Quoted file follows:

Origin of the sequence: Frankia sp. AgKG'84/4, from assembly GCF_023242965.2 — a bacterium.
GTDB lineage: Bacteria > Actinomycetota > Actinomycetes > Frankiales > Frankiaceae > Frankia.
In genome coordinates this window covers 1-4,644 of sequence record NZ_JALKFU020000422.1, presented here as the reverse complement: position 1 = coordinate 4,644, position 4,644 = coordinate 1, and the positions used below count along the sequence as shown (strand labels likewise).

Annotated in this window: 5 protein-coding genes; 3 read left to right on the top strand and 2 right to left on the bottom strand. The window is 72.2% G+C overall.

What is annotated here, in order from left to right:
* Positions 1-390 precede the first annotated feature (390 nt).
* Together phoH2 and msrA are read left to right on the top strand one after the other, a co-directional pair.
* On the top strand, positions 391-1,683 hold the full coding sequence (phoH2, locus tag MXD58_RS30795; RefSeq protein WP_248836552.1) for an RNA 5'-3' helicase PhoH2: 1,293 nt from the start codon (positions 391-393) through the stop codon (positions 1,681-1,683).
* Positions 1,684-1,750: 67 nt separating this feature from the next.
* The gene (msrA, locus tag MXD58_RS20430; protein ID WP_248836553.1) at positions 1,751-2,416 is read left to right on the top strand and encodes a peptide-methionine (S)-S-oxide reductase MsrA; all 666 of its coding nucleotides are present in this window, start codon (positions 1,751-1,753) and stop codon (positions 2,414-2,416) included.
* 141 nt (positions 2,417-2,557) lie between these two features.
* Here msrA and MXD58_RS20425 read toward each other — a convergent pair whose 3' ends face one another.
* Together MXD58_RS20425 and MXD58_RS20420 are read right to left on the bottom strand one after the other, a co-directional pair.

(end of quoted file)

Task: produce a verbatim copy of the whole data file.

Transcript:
Origin of the sequence: Frankia sp. AgKG'84/4, from assembly GCF_023242965.2 — a bacterium.
GTDB lineage: Bacteria > Actinomycetota > Actinomycetes > Frankiales > Frankiaceae > Frankia.
In genome coordinates this window covers 1-4,644 of sequence record NZ_JALKFU020000422.1, presented here as the reverse complement: position 1 = coordinate 4,644, position 4,644 = coordinate 1, and the positions used below count along the sequence as shown (strand labels likewise).

Annotated in this window: 5 protein-coding genes; 3 read left to right on the top strand and 2 right to left on the bottom strand. The window is 72.2% G+C overall.

What is annotated here, in order from left to right:
* Positions 1-390 precede the first annotated feature (390 nt).
* Together phoH2 and msrA are read left to right on the top strand one after the other, a co-directional pair.
* On the top strand, positions 391-1,683 hold the full coding sequence (phoH2, locus tag MXD58_RS30795; RefSeq protein WP_248836552.1) for an RNA 5'-3' helicase PhoH2: 1,293 nt from the start codon (positions 391-393) through the stop codon (positions 1,681-1,683).
* Positions 1,684-1,750: 67 nt separating this feature from the next.
* The gene (msrA, locus tag MXD58_RS20430; protein ID WP_248836553.1) at positions 1,751-2,416 is read left to right on the top strand and encodes a peptide-methionine (S)-S-oxide reductase MsrA; all 666 of its coding nucleotides are present in this window, start codon (positions 1,751-1,753) and stop codon (positions 2,414-2,416) included.
* 141 nt (positions 2,417-2,557) lie between these two features.
* Here msrA and MXD58_RS20425 read toward each other — a convergent pair whose 3' ends face one another.
* Together MXD58_RS20425 and MXD58_RS20420 are read right to left on the bottom strand one after the other, a co-directional pair.